With Bill & Ted’s Excellent Adventure turning 30 years old this month—older than both Keanu Reeves and Alex Winter were when they starred in the title roles—I recently fired up that most righteous time-travel comedy to see how well it holds up. While it does remain a perfectly charming, surprisingly funny little 90-minute movie, I was mainly surprised at the ways it’s absolutely fascinating as just, like, a pop culture artifact that exists in this world. The first Bill & Ted is a perfect snapshot of a very specific moment in time, for better or worse. It truly could have only come out in 1989 during the waning days of hair metal, before Nirvana blew up, at the peak of a time when the main ingredient in making movies was cheese. (The scene set in the future, with a room full of silver-clad people dramatically air-guitaring to “In Time” by Robbie Robb, remains lethal to the lactose intolerant.) But even now, in 2019, the same year a razor ad made a certain subset of guys lose their goddamm minds for saying “don’t be an asshole, generally”, Excellent Adventure is oddly unique in that it’s primarily about a completely unironic, extremely genuine love between two dudes. For 99% of the movie, that love is never the joke. The best way to boil down what makes Bill & Ted’s Excellent such a weird thing to look back on is to talk about the 1% that it is, the one moment that unequivocally does not hold up.
It happens in 14th century England. Ted, donning a suit of armor, falls down a flight of stairs and is discovered by a castle guard, who stabs the suit. But surprise! Ted is fine, he slipped out of the suit on his way down the steps. The two friends joyously embrace, only to step back and exclaim, simultaneously, “fag.”
It’s already a collar-tugging ehhhhh moment to stumble across in a 2019 rewatch, but it’s especially egregious because it doesn’t even fit in with the rest of the movie. Up to that point and afterward, Bill and Ted’s Excellent Adventure is pretty much an ode to bro love. Remember, the plot of the film, the entire trip through time and space, takes place because these two characters are worried they’ll have to move away from each other. And they’re not presented with the same casually being-a-dick-is-cool flavor that a good amount of 80s comedy characters were. (Matthew Broderick is a charmer but Ferris Bueller is a little shit. This is simply the truth.) They’re lovably un-tough. When a pair of gunslingers approaches during a Wild West bar brawl, Bill non-jokingly says, “Look, we’re totally weak. We can’t possibly fight you.”
Which is why the casualness of that slur is such a specific periscope view into the past. It’s so strange to see how un-strange the script by Chris Matheson and Ed Solomon thinks it is that the dudes who will unite the galaxy under the adage “be excellent to each other” are also two guys who throw that word around. It’s one of those uniquely sign o’ the times moments that makes films—even an airhead comedy like Excellent Adventure—artifacts worth digging up time and again if only to learn from the way things were.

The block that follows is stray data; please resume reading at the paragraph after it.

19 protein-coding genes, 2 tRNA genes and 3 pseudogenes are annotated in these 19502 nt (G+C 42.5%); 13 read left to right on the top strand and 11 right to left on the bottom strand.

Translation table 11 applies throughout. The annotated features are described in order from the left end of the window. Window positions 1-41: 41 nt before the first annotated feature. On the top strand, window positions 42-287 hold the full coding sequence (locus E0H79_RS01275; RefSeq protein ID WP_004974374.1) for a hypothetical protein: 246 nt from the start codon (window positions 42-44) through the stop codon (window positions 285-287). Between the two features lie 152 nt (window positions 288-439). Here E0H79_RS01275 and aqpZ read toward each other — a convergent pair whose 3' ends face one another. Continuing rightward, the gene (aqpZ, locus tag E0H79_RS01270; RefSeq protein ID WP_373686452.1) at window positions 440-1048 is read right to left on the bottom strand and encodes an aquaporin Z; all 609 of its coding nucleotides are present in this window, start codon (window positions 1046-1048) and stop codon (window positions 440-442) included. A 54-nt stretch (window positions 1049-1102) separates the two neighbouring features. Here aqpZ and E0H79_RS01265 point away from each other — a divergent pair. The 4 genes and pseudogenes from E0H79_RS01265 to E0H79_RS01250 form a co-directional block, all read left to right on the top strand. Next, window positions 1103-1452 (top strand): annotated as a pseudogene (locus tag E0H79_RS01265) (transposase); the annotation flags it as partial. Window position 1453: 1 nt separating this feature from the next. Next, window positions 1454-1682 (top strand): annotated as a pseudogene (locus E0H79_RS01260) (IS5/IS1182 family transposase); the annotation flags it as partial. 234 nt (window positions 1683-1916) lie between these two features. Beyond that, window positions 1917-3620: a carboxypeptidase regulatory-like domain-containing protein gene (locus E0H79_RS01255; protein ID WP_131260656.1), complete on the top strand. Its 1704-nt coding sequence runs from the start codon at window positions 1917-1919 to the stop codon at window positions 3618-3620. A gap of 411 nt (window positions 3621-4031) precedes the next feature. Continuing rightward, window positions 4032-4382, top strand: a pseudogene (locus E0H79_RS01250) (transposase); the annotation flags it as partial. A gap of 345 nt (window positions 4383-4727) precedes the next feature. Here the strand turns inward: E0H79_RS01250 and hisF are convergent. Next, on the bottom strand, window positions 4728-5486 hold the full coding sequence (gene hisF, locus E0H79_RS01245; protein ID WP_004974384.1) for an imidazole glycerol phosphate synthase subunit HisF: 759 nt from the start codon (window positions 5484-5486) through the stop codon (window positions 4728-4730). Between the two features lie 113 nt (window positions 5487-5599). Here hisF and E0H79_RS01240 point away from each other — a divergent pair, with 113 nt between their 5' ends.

If Excellent Adventure has a takeaway lesson to be learned—other than let Keanu Reeves do comedies again, ya’ Hollywood cowards—it’s that the best way to move forward is to look to the past. It’s intriguing to see how much the best parts of Bill & Ted informed comedies that came after. Dumb & Dumber came along just five years later and took two doltish best friends on the road. Will Ferrell and John C. Reilly‘s entire slate of films about blockheaded man-babies who love each other without question owe a most bodacious debt to the interplay between Bill and Ted, as do the more bro-ish productions from Judd Apatow. All significantly different films, but all spouting the core belief that it’s super okay to say “I love you, man” out loud and mean it. In 2019, that’s a lesson that more movies should be normalizing.
Again, 99% of Bill & Ted’s Excellent Adventure believes this, which is why it remains on an 80s classic pedestal. (And why I’ll remain hopeful that everyone can get their shit together and finally get Bill & Ted Face the Music in the can.) Together with Bill & Ted’s Bogus Journey, it’s a franchise with a good heart made during a time that—not unlike its main characters—still had a lot of lessons to learn. I mean, George Carlin‘s closing line, “They get better”, is a really sweet moment. It’s also immediately followed by end-credits soundtracked to Power Tool’s “Two Heads Are Better Than One”, a song about a guy who won’t have sex with a woman unless she also has sex with his brother. Looking to the past is vital, as long as we can recognize what absolutely needs to stay there.